May 2000

What Is It?
by Paul Matus

In the early days of bus design, transit officials pondered ways to overcome some of the bus' inherent disadvantages as compared to street railway cars.
     One problem (to this day never fuly resolved) was the limited seating capacity of buses relative to rail vehicles. Another is the poorer ride associated with buses.
     A factor in addressing both problems is the shorter wheelbase and length of buses necessitated by the need to navigate city streets without the operational advantages of a fixed guideway, which keeps rail vehicles within a known pathway.
     The requirement that buses have a rear axle attached inflexibly to the chassis frame also makes the problem worse, as the rear wheels follow the bus on a different pathway from the front wheels, limiting buses' turning radius and therefore overall length. A shorter bus obviously carries fewer passengers.
     In 1925 the Versace Corporation of Albany, New York, demonstrated this innovative vehicle (or weird contraption, depending on your point of view) on the streets of New York's capital city. By building a bus on a railway style frame, and equipping it with railway type trucks (albeit with 8-inch solid tires instead of flanged wheels), the company hoped to convince transit officials that they created the best of both worlds.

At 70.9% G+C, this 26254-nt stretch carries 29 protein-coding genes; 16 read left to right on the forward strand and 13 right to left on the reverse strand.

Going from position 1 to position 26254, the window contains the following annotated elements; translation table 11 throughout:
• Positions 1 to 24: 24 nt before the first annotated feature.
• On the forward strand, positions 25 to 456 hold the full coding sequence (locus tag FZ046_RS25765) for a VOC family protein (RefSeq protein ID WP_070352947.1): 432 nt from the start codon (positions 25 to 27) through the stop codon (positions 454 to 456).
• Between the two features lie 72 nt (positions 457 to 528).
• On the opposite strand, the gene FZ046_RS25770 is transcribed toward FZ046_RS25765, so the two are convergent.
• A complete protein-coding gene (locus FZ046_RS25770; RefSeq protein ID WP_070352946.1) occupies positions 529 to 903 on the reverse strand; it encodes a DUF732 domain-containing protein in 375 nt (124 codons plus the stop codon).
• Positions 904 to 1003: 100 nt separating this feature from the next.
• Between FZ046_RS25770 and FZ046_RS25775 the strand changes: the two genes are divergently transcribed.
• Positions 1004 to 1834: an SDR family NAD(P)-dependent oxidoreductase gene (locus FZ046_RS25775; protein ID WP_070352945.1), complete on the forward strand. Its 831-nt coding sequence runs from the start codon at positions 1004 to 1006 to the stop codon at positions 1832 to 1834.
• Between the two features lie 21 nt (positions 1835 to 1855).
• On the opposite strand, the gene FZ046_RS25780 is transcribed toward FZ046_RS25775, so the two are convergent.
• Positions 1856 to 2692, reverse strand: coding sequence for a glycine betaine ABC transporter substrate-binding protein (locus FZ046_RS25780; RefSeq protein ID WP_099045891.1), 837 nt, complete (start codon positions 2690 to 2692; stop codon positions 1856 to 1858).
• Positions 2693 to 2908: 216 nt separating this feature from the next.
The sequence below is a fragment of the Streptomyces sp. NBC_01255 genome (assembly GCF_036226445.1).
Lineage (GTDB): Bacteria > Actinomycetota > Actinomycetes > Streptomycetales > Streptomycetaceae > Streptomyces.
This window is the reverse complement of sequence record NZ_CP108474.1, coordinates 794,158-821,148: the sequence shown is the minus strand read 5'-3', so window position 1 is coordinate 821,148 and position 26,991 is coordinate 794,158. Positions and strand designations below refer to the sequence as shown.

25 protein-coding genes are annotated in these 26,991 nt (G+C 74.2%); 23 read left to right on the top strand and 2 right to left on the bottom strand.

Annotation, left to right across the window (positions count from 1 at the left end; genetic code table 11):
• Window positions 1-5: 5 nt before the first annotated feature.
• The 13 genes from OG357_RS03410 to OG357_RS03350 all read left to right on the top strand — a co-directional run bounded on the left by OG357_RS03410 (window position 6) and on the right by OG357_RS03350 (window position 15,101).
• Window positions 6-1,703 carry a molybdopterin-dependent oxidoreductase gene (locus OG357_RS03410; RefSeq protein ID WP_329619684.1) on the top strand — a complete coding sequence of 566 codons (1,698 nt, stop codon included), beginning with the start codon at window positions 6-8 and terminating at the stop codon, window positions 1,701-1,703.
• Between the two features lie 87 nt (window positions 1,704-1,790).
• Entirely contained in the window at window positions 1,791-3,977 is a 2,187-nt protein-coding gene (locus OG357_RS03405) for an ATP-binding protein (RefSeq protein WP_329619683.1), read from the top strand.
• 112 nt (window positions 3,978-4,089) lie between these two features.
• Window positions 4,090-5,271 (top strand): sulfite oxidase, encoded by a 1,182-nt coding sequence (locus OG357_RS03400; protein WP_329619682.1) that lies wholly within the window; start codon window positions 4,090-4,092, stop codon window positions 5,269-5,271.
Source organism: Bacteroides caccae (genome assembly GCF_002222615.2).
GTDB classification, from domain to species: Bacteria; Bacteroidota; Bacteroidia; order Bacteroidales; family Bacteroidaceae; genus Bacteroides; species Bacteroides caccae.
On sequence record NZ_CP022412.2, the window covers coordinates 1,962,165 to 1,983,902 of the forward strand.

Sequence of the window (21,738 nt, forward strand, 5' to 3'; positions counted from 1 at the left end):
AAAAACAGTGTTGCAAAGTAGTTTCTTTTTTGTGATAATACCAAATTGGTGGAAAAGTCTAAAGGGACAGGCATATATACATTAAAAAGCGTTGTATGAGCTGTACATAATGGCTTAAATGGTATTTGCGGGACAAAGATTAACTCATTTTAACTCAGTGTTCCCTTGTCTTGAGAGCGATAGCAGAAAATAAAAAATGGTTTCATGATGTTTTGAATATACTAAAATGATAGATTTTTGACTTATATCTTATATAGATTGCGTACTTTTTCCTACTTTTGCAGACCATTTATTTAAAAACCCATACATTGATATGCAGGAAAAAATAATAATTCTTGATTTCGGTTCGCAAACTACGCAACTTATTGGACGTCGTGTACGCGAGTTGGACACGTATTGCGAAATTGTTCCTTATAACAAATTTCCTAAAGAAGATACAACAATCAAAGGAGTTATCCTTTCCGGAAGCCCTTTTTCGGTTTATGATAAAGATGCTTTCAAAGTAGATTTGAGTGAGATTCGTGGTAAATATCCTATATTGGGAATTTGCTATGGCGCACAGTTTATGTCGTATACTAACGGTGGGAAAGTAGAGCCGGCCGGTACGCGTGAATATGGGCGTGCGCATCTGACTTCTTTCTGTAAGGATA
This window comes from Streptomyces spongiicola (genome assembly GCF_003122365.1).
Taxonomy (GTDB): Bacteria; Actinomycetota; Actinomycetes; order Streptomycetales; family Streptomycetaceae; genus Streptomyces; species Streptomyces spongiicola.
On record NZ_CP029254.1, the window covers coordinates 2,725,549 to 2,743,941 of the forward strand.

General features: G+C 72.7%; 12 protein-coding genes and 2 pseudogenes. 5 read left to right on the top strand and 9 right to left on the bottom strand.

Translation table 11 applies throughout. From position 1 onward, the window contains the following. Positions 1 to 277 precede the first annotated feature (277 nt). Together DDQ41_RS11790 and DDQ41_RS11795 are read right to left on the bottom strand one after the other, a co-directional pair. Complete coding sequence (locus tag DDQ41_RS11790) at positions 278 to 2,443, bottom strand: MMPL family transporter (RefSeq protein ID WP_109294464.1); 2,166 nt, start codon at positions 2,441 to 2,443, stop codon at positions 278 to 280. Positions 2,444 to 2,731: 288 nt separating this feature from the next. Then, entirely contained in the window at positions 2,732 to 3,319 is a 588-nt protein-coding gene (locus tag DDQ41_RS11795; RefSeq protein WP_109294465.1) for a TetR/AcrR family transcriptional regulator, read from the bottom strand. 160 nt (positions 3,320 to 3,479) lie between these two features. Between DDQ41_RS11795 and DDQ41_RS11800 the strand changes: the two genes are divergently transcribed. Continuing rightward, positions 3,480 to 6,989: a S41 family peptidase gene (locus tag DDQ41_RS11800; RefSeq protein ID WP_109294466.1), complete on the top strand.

The swiveling front and rear trucks were said to allow this 44-seat, 38 foot long vehicle to turn within a circle of only 47-1/2 foot diameter, including body overhang.
     The problem of powering these swiveling trucks was solved by using electric motors powered by on-board engines.
     Despite its inventors' hopes and efforts, these buses did not revolutionize highway transportation. Would it be too cynical to observe that, back in the free enterprise era of transportation, its failure didn't cost the taxpayers millions?  Both photos Electric Railway Journal.

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Last updated May 1, 2000